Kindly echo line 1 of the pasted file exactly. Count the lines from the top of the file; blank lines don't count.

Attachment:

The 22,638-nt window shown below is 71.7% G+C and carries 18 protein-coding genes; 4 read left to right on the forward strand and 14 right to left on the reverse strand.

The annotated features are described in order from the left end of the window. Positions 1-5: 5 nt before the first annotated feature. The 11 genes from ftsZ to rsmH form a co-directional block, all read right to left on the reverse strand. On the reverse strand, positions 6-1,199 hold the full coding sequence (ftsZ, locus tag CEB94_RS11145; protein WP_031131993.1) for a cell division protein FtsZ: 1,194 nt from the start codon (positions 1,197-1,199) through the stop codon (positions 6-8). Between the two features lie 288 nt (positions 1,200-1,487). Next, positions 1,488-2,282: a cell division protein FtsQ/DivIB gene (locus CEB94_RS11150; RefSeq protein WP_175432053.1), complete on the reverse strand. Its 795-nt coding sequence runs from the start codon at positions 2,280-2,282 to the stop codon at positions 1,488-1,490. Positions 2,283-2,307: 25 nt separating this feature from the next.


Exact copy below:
The 22,638-nt window shown below is 71.7% G+C and carries 18 protein-coding genes; 4 read left to right on the forward strand and 14 right to left on the reverse strand.